U.S. consumer prices rose 0.6% in July, matching June uptick

Andrew Cummings
August 13, 2020

Consumer price inflation increased 0.6% on the month, unchanged from June and higher than the 0.3% rise expected by analysts.

US consumer prices jumped in July, but weak demand and the lapse in enhanced unemployment benefits will keep inflation under control, economists said.

The extra 600-U.S. -dollar weekly unemployment benefit for the unemployed, which benefited almost 30 million Americans, expired at the end of July, as Republican and Democratic lawmakers failed to reach a deal over the next COVID-19 relief bill.

The Labor Department reported Wednesday that the increase last month in its consumer price index matched a 0.6% rise in June. "PPI has been in the negative in 12 out of 13 months to July". That was the biggest gain since October 2018 and followed a 0.2% decline in June.

Job growth slowed significantly in July and at least 31.3 million people are on unemployment benefits.

The economy, which entered recession in February, suffered its biggest blow since the Great Depression in the second quarter, with gross domestic product dropping at its steepest pace in at least 73 years. Used auto prices were up 2.3% while new vehicle prices rose 0.8% - the gains were the most since 2010 and 2011, respectively. Still, so-called core inflation is only up 1.6% from a year earlier. The dollar slipped against a basket of currencies. Prices of U.S. Treasuries were down. Wholesale gasoline prices increased 10.1% after advancing 26.3% in June.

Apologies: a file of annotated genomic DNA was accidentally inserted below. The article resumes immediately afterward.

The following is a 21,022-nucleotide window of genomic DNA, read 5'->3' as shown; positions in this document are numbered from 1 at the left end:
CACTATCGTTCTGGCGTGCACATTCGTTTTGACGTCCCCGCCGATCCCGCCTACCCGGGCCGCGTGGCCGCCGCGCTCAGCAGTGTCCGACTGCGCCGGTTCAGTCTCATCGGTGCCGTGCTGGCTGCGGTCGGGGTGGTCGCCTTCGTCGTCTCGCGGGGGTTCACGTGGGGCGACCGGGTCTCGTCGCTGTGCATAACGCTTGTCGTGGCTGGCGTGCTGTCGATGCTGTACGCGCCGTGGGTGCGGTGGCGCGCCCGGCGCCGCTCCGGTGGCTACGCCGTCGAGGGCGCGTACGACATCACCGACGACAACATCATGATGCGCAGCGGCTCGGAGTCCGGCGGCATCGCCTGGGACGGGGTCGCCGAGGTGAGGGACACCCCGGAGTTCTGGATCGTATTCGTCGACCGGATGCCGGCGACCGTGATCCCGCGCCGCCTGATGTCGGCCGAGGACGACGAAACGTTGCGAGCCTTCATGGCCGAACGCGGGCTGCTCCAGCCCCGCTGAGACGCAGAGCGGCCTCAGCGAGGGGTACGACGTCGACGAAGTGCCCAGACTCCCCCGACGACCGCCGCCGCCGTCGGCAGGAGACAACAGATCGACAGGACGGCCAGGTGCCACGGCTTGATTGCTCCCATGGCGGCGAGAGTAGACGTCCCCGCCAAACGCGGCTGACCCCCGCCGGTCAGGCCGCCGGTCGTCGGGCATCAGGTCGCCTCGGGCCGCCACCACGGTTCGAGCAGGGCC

In annual terms, the cost of alcoholic beverages and tobacco (up 6.5%), communications (up 5.7%), recreation and culture (up 5.4%), and food and non-alcoholic drinks (up 4.3%) rose most. And "higher food prices are obviously unwelcome just now and stretch consumers' limited budgets". But the cost of food consumed away from home rose 0.5%. A 0.4% increase in the prices for services, excluding trade, transportation, and warehousing, accounted for about 60% of last month's rise.

President Donald Trump last weekend signed an executive order stopping evictions from rental housing that has federal financial backing.

The cost of services rebounded 0.5%, the largest gain since April 2019, after dropping 0.3% in June.

"The index for motor vehicle insurance increased sharply in July, as it did the previous month".

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